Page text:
The most common form of emotional pain is simply the frustration. It can be frustrating to not understand someone when they are speaking to you. It is frustrating when needing to constantly ask someone to repeat themselves or say something in a different way so that you can understand them.

If you have experienced frustration in a difficult listening situation you tend to not want to return to those environments. This can lead to social withdrawal and anxiety.

Thankfully, hearing aids can help alleviate some need for repetition of words but certain situations may still remain difficult. Learning effective communication strategies may also alleviate some anxiety.

However, in certain situations like very loud restaurants or listening to a church meeting when babies are crying around you may always remain difficult.

Learning the limitations of your hearing loss can at first seem overwhelming. Often patients report a loss of self-confidence, embarrassment or depression. Sometimes a hearing loss does affect a change in lifestyle, however, for most people, a set of properly fit hearing aids will alleviate most of this emotional pain.

The best way to solve the emotional pain caused by hearing loss is by having a great support system in place. Having a spouse and family members who understand how to help you to be a successful communicator will do the most to alleviate any emotional pain caused by the hearing loss.

The Most Common Cause Of Physical Ear Pain Is An Ear Infection

The most common cause of physical ear pain is an ear infection
It is very common to have a young child cry uncontrollably due to having ear infections. Ear infections often result with both pain and temporary hearing loss.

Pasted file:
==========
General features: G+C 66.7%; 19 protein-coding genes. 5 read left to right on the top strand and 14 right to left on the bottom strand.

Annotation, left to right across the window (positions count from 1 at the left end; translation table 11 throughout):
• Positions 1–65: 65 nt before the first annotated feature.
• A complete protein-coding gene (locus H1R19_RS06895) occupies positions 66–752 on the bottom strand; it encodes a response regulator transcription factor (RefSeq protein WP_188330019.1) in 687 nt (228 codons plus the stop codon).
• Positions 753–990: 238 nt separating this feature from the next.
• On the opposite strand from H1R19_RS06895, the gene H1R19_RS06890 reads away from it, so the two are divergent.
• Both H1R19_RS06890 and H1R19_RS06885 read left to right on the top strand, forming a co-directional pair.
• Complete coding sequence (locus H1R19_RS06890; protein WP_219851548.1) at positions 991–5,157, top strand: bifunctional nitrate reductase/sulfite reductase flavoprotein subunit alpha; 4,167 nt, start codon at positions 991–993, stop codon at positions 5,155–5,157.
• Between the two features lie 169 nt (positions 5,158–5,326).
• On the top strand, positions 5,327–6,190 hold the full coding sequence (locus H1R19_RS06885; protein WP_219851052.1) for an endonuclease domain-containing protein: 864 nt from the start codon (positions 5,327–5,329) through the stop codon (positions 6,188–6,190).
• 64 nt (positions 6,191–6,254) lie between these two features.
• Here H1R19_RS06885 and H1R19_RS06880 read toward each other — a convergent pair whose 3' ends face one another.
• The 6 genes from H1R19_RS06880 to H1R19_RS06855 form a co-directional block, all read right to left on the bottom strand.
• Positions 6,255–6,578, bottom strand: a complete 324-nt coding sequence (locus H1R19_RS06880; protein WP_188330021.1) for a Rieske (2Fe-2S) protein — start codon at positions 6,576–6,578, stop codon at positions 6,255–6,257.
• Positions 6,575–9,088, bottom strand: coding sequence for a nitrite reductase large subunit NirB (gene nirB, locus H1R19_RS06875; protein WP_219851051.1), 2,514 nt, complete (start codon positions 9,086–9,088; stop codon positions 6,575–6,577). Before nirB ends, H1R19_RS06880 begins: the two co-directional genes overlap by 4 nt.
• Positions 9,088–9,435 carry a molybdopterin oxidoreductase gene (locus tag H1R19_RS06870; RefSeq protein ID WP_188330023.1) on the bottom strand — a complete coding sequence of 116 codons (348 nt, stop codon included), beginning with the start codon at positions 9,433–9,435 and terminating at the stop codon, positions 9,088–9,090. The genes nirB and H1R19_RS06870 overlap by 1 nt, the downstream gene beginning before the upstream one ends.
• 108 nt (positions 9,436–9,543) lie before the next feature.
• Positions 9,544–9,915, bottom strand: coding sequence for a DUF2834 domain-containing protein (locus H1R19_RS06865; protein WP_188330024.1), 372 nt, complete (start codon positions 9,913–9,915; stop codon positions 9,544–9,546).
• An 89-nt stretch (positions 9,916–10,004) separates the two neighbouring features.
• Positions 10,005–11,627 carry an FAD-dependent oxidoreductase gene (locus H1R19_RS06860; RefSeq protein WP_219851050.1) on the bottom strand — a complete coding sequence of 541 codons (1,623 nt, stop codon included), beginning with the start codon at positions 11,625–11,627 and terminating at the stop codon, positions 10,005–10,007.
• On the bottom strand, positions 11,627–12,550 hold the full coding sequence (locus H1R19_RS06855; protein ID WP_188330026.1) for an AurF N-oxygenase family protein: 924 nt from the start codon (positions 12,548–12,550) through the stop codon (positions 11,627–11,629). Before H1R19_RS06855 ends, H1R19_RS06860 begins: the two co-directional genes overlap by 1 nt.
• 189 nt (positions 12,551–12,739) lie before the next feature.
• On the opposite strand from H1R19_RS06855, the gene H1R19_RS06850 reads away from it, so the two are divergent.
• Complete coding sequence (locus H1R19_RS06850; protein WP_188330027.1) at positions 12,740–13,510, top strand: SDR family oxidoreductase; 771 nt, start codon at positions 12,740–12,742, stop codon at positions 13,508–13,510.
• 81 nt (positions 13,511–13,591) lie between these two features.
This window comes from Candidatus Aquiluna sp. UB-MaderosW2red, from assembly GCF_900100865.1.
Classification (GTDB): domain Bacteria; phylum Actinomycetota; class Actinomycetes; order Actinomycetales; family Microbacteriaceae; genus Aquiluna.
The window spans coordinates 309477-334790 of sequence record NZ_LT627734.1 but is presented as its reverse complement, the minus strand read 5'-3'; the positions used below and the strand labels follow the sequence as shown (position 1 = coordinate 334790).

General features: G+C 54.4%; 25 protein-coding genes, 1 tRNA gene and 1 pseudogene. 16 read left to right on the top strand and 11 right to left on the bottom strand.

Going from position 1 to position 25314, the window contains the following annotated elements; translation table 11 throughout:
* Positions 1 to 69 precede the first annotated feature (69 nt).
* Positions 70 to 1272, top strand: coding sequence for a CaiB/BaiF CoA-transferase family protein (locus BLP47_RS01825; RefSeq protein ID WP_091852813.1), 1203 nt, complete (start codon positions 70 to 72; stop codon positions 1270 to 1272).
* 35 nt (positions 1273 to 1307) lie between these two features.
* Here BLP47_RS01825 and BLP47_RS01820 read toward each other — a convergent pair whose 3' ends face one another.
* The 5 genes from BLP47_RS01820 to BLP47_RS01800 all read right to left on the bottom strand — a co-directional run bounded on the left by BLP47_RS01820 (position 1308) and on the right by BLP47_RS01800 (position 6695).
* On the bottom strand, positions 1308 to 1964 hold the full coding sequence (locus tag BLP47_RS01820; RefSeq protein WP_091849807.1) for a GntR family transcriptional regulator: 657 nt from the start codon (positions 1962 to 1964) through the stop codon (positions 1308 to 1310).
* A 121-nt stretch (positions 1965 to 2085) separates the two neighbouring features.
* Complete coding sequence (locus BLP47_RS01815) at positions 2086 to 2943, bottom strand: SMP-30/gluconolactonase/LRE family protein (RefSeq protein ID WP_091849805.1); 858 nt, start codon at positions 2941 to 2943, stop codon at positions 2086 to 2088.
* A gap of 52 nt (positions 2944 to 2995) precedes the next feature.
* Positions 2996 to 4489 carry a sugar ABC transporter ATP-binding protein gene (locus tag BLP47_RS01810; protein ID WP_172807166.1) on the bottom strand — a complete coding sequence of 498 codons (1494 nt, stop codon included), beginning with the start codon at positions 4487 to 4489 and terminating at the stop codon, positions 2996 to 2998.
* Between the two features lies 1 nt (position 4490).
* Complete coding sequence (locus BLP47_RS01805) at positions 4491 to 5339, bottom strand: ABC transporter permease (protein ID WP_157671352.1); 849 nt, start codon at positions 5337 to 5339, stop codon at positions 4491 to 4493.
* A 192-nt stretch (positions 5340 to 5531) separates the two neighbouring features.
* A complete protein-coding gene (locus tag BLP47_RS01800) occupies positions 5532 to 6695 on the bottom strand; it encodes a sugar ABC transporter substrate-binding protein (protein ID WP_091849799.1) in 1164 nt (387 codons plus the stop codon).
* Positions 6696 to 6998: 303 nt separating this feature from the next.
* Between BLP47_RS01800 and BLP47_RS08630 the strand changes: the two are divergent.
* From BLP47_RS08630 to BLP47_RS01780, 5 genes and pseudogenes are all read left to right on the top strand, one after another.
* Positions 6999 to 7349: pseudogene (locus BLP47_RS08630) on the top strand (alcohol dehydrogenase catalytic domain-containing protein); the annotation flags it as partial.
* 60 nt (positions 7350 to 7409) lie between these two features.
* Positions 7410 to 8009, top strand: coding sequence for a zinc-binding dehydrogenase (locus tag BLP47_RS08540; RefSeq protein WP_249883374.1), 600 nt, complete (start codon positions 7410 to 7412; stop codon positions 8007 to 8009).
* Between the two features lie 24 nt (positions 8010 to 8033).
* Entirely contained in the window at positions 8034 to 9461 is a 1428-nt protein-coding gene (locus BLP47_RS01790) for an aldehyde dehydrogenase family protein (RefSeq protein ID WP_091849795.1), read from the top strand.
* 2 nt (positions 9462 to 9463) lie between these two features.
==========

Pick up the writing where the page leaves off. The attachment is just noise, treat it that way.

The most common ear infection is called otitis media and takes place in the middle ear cavity. When pressure or fluid builds behind the eardrum it pushes the eardrum outwards and causes a fierce pressure pain sensation or a dull ache. Sometimes the pressure builds to the point where the eardrum is ruptured. After the rupture, pain resolves but hearing loss remains until the eardrum heals.

Thankfully, as humans age our Eustachian tubes that connect our middle ear cavities to the back of our throat go from being horizontal to tilted upwards making ear infections much less frequent for adults (that and the fact that you are not laying on your back sucking on a bottle of warm milk).

This is an instance where hearing loss and pain go hand and hand but the hearing loss isn’t causing the pain. The ear infection is what is to blame for both problems.

Related Questions

Does tinnitus cause physical pain? Tinnitus or the ringing or buzzing that one hears in their ears is usually not perceived as physically painful but is often thought of to be annoying, frustrating, distracting, or bothersome. However, tinnitus can be a symptom of larger diagnoses that can also include pain; such a Meniere’s disease or common ear infection in which a person may have ear pain and tinnitus concurrently.

Do hearing aids hurt to wear? Hearing aids are designed to be quite comfortable in your ear. However, sometimes people find them to be bothersome, itchy and even painful. Custom fit pieces need to fit the ear canal exactly or else they can rub or cause tenderness in the ear. If your hearing aid hurts you, then please see your audiologist so that they can resolve the issue. No one expects you to wear a hearing aid that causes you physical discomfort.

Jonathan Javid Au.D.

Jonathan Javid Au.D., a seasoned audiologist with an extensive background in the field of audiology. With over 11 years of invaluable clinical experience, Jonathan has dedicated his career to helping individuals enhance their hearing and improve their quality of life.